The romantic pairing of Ashton Kutcher and Natalie Portman produced results at the domestic box office this weekend, with Paramount's Ivan Reitman-directed "No Strings Attached" grossing an estimated $20.3 million, according to studio data.
The $25 million romantic comedy came in with soft reviews (under 50 percent on Rotten Tomatoes), an R rating and a string of rom-com flops before it.
But the film lived up to its robust tracking, with women under 25 — 57 percent of whom marked the movie their "first choice" in pre-release tracking-firm surveys — flocking to see it.
Last weekend's box-office champ, "The Green Hornet," also had a strong second weekend, grossing an estimated $18.1 million and dropping only around 45 percent week-to-week. It's domestic total has reached $63.4 million on a $130 million production spend.
In third place, Universal ensemble comedy "The Dilemma" dropped only 45 percent in its second weekend, grossing an estimated $9.7 million and bringing its domestic total to $33.4 million on a $70 million production budget.
As for "No Strings," Paramount executives dismissed loopy assertions by rival news sites that the studio was worried that it had a bomb coming into the weekend.
"It was always expected to do at least in the mid-teens — around $17 million or $18 million. The hope was that we could get it to $20 million," said Don Harris, general manager of distribution for Paramount.
And true, a, er, string of recent romantic comedies had failed to open to $20 million recently, including Kutcher's "Killers" (which started out to $15.8 million last June).
But at $25 million to produce, Paramount had little to sweat over — especially since it had co-financing partners in Spyglass Entertainment and Cold Springs. Montecito Pictures co-produced the film, along with Paramount.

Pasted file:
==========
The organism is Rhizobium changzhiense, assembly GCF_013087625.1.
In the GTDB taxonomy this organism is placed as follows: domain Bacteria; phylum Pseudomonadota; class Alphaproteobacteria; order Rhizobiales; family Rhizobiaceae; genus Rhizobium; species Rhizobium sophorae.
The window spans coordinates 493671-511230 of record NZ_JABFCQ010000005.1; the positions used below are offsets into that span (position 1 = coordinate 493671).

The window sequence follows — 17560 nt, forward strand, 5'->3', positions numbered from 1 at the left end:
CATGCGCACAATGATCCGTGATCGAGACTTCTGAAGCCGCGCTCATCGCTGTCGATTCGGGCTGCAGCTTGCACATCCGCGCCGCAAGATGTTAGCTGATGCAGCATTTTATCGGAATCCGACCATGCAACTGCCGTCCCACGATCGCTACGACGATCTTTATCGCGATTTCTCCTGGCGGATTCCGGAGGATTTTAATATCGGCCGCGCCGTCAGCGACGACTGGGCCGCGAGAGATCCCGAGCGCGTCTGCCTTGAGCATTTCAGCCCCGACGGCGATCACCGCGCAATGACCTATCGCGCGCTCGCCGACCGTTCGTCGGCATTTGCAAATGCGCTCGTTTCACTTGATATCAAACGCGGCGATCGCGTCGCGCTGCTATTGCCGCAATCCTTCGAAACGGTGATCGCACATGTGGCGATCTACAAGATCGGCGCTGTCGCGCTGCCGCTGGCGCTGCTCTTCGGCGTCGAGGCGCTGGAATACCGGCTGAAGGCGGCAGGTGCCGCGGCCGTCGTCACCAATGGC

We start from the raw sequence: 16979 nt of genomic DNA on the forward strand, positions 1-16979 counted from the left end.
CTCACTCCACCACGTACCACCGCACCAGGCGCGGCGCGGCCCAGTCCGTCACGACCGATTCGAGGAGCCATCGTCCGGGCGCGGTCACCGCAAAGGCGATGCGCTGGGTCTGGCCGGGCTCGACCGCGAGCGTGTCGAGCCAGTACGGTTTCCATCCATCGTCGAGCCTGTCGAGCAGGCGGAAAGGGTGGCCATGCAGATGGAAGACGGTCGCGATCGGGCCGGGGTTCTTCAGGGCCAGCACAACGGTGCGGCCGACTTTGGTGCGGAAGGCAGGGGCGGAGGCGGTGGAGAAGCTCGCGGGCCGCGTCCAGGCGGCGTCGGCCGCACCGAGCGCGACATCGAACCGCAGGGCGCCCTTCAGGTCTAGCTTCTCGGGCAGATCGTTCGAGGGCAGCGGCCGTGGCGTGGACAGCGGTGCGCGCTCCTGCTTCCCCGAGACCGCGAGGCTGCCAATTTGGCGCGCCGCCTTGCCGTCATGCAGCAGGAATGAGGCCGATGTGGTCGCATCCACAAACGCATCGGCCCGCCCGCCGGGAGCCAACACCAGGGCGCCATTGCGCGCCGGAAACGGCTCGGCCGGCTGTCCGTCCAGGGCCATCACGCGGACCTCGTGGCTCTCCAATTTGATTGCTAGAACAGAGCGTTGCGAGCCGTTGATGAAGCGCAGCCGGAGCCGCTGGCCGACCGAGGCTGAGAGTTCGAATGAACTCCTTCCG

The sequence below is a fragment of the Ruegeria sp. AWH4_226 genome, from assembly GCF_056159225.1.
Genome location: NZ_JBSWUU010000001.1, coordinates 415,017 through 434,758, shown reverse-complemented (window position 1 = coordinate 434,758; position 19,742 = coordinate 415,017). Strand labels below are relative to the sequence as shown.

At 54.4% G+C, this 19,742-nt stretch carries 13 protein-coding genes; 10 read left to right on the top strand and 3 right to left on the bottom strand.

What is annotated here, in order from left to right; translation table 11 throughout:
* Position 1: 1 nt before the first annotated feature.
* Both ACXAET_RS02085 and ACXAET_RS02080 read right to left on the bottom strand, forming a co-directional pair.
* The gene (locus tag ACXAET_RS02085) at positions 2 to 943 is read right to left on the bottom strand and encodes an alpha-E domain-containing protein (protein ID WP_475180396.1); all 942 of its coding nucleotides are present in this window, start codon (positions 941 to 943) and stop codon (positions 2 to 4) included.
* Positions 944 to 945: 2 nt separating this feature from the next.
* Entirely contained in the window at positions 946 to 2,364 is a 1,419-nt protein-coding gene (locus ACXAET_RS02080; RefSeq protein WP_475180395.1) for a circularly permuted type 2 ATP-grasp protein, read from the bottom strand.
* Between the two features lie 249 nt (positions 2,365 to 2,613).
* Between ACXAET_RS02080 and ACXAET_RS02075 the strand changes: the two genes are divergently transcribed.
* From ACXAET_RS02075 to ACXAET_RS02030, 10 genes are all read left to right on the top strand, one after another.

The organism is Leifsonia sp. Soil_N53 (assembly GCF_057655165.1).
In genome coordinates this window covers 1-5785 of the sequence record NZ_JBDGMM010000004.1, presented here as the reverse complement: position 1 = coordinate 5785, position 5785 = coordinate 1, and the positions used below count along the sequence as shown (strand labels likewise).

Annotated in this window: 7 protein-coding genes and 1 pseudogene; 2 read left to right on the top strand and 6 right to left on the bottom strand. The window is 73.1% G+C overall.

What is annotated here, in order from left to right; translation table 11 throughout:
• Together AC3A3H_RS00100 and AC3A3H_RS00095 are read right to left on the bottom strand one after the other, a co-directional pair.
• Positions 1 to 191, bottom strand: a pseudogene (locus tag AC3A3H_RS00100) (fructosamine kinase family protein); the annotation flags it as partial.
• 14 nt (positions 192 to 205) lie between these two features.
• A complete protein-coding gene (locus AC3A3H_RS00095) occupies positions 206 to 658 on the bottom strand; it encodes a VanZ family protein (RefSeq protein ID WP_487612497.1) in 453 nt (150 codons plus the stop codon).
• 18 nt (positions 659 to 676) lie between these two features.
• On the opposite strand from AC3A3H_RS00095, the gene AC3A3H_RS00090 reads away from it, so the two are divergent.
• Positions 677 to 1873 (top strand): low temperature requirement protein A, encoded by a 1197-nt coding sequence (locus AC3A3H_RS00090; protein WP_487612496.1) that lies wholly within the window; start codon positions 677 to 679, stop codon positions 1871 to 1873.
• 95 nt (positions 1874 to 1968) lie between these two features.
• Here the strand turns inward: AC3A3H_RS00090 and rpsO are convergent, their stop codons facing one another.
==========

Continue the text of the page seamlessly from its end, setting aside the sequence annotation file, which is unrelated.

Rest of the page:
The movie garnered an audience that was 70 percent female, and 60 percent age 25 or younger.
Overall, moviegoers gave "No Strings Attached" a "B" Cinemascore, but the grade shot up to an A-minus for viewers 25 and under.
So did Portman's Golden Globe win for best dramatic actress in "Black Swan" give "No Strings" a boost?
Maybe a little, Harris noted.
Overall, however, it's tough to say the Globes really helped anyone this weekend, with both "Black Swan" (down about 27 percent from last weekend to $6.2 million) and best actor-winner Colin Firth's "The King's Speech" (off 12 percent to $9.2 million) doing well, but not neccesarily growing their audiences.
Sony's "The Social Network," which won four Golden Globes, including the top best dramatic film prize, did gross around $475,000 playing at several hundred theaters, which is considerable for a film that's been out in theaters since October.
While "No Strings" was the only big wide-opening movie over the weekend, there were several limited debuts.
The Weinstein Company's "Company Men" grossed $767,328 at 106 theaters for a soft per-screen average of $7,238 per engagement.
The solidly reviewed film stars Tommy Lee Jones, Ben Affleck and Kevin Costner, and was directed by John Wells
And Newmarket's Peter Weir-directed, Soviet gulag-themed "The Way Back" grossed $1.3 million at 671 locations.
Here's how the top 10 finished:
"No Strings Attached" ($20.4m)
"The Green Hornet" ($18.1m)
"The Dilemma" ($9.7m)
"The King's Speech" ($9.2m)
"True Grit" ($7.6m)
"Black Swan" ($6.2m)
"The Fighter" ($4.5m)
"Little Fockers" ($4.4m)
"Yogi Bear" ($4.1m)
"Tron Legacy" ($3.7m)